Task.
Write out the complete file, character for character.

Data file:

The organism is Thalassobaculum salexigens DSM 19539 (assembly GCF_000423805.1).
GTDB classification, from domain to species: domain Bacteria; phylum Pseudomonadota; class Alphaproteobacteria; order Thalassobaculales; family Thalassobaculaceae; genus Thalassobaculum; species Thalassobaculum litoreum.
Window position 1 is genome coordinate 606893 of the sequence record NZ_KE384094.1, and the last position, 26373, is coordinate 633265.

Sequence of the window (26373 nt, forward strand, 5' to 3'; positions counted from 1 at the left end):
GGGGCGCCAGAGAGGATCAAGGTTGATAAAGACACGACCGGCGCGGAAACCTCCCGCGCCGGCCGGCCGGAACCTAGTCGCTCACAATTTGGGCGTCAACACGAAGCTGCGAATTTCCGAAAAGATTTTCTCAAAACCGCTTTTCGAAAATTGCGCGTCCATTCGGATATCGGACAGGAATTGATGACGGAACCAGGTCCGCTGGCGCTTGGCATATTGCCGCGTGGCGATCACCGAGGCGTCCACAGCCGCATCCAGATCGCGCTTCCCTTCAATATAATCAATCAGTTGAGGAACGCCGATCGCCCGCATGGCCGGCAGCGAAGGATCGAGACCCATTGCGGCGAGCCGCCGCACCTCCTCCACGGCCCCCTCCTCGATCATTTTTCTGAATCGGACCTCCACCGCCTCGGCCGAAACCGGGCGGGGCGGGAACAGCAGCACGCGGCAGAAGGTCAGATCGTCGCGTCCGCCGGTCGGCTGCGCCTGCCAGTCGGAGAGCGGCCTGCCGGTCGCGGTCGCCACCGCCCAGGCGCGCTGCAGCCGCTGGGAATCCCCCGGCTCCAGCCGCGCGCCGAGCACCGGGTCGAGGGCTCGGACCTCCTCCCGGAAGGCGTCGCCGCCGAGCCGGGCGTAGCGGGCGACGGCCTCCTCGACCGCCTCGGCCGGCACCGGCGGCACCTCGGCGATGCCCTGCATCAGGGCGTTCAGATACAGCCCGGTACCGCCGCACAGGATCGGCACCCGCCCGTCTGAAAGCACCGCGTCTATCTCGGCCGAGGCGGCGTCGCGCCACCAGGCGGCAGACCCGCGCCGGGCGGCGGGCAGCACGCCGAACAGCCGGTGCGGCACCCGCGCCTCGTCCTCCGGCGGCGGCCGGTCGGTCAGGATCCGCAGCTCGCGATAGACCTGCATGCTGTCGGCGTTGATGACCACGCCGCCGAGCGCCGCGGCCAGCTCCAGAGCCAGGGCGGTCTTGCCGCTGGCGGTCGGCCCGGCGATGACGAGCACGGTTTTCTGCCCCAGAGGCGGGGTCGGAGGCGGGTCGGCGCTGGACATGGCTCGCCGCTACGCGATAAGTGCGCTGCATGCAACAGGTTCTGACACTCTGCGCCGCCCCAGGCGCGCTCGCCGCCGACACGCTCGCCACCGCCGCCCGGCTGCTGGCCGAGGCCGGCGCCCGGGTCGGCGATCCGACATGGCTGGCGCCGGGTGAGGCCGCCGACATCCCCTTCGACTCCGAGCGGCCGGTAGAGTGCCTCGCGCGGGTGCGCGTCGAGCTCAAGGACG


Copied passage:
The organism is Thalassobaculum salexigens DSM 19539 (assembly GCF_000423805.1).
GTDB classification, from domain to species: domain Bacteria; phylum Pseudomonadota; class Alphaproteobacteria; order Thalassobaculales; family Thalassobaculaceae; genus Thalassobaculum; species Thalassobaculum litoreum.
Window position 1 is genome coordinate 606893 of the sequence record NZ_KE384094.1, and the last position, 26373, is coordinate 633265.

Sequence of the window (26373 nt, forward strand, 5' to 3'; positions counted from 1 at the left end):
GGGGCGCCAGAGAGGATCAAGGTTGATAAAGACACGACCGGCGCGGAAACCTCCCGCGCCGGCCGGCCGGAACCTAGTCGCTCACAATTTGGGCGTCAACACGAAGCTGCGAATTTCCGAAAAGATTTTCTCAAAACCGCTTTTCGAAAATTGCGCGTCCATTCGGATATCGGACAGGAATTGATGACGGAACCAGGTCCGCTGGCGCTTGGCATATTGCCGCGTGGCGATCACCGAGGCGTCCACAGCCGCATCCAGATCGCGCTTCCCTTCAATATAATCAATCAGTTGAGGAACGCCGATCGCCCGCATGGCCGGCAGCGAAGGATCGAGACCCATTGCGGCGAGCCGCCGCACCTCCTCCACGGCCCCCTCCTCGATCATTTTTCTGAATCGGACCTCCACCGCCTCGGCCGAAACCGGGCGGGGCGGGAACAGCAGCACGCGGCAGAAGGTCAGATCGTCGCGTCCGCCGGTCGGCTGCGCCTGCCAGTCGGAGAGCGGCCTGCCGGTCGCGGTCGCCACCGCCCAGGCGCGCTGCAGCCGCTGGGAATCCCCCGGCTCCAGCCGCGCGCCGAGCACCGGGTCGAGGGCTCGGACCTCCTCCCGGAAGGCGTCGCCGCCGAGCCGGGCGTAGCGGGCGACGGCCTCCTCGACCGCCTCGGCCGGCACCGGCGGCACCTCGGCGATGCCCTGCATCAGGGCGTTCAGATACAGCCCGGTACCGCCGCACAGGATCGGCACCCGCCCGTCTGAAAGCACCGCGTCTATCTCGGCCGAGGCGGCGTCGCGCCACCAGGCGGCAGACCCGCGCCGGGCGGCGGGCAGCACGCCGAACAGCCGGTGCGGCACCCGCGCCTCGTCCTCCGGCGGCGGCCGGTCGGTCAGGATCCGCAGCTCGCGATAGACCTGCATGCTGTCGGCGTTGATGACCACGCCGCCGAGCGCCGCGGCCAGCTCCAGAGCCAGGGCGGTCTTGCCGCTGGCGGTCGGCCCGGCGATGACGAGCACGGTTTTCTGCCCCAGAGGCGGGGTCGGAGGCGGGTCGGCGCTGGACATGGCTCGCCGCTACGCGATAAGTGCGCTGCATGCAACAGGTTCTGACACTCTGCGCCGCCCCAGGCGCGCTCGCCGCCGACACGCTCGCCACCGCCGCCCGGCTGCTGGCCGAGGCCGGCGCCCGGGTCGGCGATCCGACATGGCTGGCGCCGGGTGAGGCCGCCGACATCCCCTTCGACTCCGAGCGGCCGGTAGAGTGCCTCGCGCGGGTGCGCGTCGAGCTCAAGGACG